Can dogs eat cucumbers? Yes, dogs can eat cucumbers. Just as it is for humans, cucumbers are a healthy, low-calorie treat that your dog will love. Cucumbers are especially good for dogs that need to lose weight, as their low-calorie content offers some rewards without the rolls. Cucumbers also have high water content. This crunchy vegetable is actually 96 percent water, which makes it a tasty and hydrating summer treat after a vigorous walk. Though the general rule is that, your dog should only be given cucumber in moderation.
Cucumbers are perfectly safe for dogs to eat, and offer a low-calorie, crunchy snack that many dogs love. Cucumbers only contain about 8 calories per one-half cup of slices, compared to the 40 calories in a single medium Milk-Bone biscuit, and are very low in sodium and fat. According to Dr. Karen Becker, 15-25% of a healthy dog’s diet should be fruits or vegetables, and a cucumber is a great option! They can even help keep your pet hydrated on hot summer days due to their high water content. Your dog may find the satisfying crunch and juicy texture of a perfectly ripe cucumber just as thrilling as a biscuit or shop-bought treat, so cucumbers make a great, healthy alternative for training treats, too.
The crunchy cucumber also provides a moderate supply of fiber, making it excellent protection against gastrointestinal sluggishness.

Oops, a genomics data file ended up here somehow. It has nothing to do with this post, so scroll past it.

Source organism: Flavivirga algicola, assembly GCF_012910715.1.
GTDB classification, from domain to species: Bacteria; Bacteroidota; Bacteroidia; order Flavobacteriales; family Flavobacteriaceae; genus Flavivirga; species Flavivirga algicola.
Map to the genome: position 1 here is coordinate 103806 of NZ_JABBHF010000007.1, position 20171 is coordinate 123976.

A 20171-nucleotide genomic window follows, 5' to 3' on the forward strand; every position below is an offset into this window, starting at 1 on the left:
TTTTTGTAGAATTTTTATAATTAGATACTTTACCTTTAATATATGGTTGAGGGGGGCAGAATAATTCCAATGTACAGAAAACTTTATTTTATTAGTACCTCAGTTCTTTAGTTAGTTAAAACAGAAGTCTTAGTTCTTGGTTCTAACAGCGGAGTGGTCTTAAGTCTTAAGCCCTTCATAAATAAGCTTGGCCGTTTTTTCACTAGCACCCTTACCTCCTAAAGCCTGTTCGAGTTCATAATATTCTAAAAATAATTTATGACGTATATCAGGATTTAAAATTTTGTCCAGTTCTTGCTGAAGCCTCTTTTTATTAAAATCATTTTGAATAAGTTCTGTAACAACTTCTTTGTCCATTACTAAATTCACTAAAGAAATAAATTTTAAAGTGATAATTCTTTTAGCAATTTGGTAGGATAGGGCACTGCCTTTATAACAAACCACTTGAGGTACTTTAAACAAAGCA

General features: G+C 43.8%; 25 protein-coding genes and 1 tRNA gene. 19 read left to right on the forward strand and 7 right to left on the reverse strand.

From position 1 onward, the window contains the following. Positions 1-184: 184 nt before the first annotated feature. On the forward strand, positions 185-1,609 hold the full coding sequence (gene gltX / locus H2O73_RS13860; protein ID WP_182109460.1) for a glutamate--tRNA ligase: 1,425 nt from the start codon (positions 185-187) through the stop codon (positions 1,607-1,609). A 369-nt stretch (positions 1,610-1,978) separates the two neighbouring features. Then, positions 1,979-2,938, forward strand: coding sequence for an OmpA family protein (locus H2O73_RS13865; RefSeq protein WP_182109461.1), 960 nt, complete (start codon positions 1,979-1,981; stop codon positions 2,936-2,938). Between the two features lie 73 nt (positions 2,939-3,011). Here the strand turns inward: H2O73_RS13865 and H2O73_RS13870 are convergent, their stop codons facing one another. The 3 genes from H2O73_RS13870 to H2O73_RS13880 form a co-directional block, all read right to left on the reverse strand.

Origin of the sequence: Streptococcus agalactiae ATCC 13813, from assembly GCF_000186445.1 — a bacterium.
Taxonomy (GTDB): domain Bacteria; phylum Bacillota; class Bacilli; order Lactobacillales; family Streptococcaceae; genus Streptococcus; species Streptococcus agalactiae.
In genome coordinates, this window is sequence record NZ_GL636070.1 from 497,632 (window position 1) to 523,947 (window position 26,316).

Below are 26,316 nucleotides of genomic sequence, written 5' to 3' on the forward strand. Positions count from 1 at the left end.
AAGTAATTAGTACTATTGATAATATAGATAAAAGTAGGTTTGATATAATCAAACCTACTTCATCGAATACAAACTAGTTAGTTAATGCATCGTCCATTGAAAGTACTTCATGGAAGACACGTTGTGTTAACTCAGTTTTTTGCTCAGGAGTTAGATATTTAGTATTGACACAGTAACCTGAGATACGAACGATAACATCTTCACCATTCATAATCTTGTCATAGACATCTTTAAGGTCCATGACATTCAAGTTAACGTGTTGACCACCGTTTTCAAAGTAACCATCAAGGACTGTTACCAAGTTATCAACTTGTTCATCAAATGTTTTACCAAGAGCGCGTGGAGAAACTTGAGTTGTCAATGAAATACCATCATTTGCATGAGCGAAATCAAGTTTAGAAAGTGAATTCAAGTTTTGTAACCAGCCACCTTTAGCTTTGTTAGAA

Yes. Fresh cucumbers are about 96% water and are a delightfully crunchy way to stay hydrated on a hot day. They also contain vitamin C, vitamin K, potassium, and magnesium, all important components of a healthy canine diet.
However, pickled cucumbers (and other pickled veggies) are packed with salt and often contain other ingredients that are no-nos for dogs, such as garlic or onion.
So skip the pickles and stick to the fresh veggies.
There are very few risks that come with cucumbers. The seeds and skin are not toxic to your dog, but there are some precautions about how much you should offer them.
As with anything you offer your dog besides their daily diet, treats should only be 10% of their daily calories. This is also true for a fruit or vegetable low in calories.
The dog food your dog eats has been scientifically proven to provide all their daily nutritional needs. Treats are just a supplement to a balanced diet.
Fresh cucumbers bought commercially can have added waxes to the skin. Be sure to wash this off with water to make it safer for your dog.
The high water and fiber content in cucumbers can cause gastrointestinal upsets like gas or diarrhea if your dog eats too much.
If your dog has a sensitive stomach, you might see a tummy ache when your dog first tries cucumber or eats too much.
Dogs that have consumed milk or dairy product before eating cucumber can also develop a tummy ache or stomach upset.
Most dogs don’t have any reaction or intolerance to this tasty fruit, but whenever you offer your pup a new food, care should be taken to watch for any allergic reactions like excessive itching, tummy upsets, vomiting, diarrhea, or rash. And we always recommend talking with your vet before you offer any new food.